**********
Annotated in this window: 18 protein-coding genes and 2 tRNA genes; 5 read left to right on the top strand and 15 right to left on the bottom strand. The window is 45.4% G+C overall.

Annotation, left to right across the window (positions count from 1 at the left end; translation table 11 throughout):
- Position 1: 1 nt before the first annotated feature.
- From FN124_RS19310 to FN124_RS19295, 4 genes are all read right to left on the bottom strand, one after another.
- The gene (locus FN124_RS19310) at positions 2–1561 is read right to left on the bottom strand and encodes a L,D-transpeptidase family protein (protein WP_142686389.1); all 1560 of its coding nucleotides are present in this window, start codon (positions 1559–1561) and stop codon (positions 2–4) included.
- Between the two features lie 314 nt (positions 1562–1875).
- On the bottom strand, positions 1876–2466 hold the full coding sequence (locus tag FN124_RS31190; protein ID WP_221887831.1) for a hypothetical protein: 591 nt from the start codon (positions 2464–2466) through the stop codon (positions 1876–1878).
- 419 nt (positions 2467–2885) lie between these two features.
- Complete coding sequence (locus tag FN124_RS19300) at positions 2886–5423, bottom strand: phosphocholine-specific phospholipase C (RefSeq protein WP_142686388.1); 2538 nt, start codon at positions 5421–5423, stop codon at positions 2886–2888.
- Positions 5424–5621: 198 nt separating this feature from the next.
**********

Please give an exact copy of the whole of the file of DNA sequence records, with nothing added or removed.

Annotated in this window: 18 protein-coding genes and 2 tRNA genes; 5 read left to right on the top strand and 15 right to left on the bottom strand. The window is 45.4% G+C overall.

Annotation, left to right across the window (positions count from 1 at the left end; translation table 11 throughout):
- Position 1: 1 nt before the first annotated feature.
- From FN124_RS19310 to FN124_RS19295, 4 genes are all read right to left on the bottom strand, one after another.
- The gene (locus FN124_RS19310) at positions 2–1561 is read right to left on the bottom strand and encodes a L,D-transpeptidase family protein (protein WP_142686389.1); all 1560 of its coding nucleotides are present in this window, start codon (positions 1559–1561) and stop codon (positions 2–4) included.
- Between the two features lie 314 nt (positions 1562–1875).
- On the bottom strand, positions 1876–2466 hold the full coding sequence (locus tag FN124_RS31190; protein ID WP_221887831.1) for a hypothetical protein: 591 nt from the start codon (positions 2464–2466) through the stop codon (positions 1876–1878).
- 419 nt (positions 2467–2885) lie between these two features.
- Complete coding sequence (locus tag FN124_RS19300) at positions 2886–5423, bottom strand: phosphocholine-specific phospholipase C (RefSeq protein WP_142686388.1); 2538 nt, start codon at positions 5421–5423, stop codon at positions 2886–2888.
- Positions 5424–5621: 198 nt separating this feature from the next.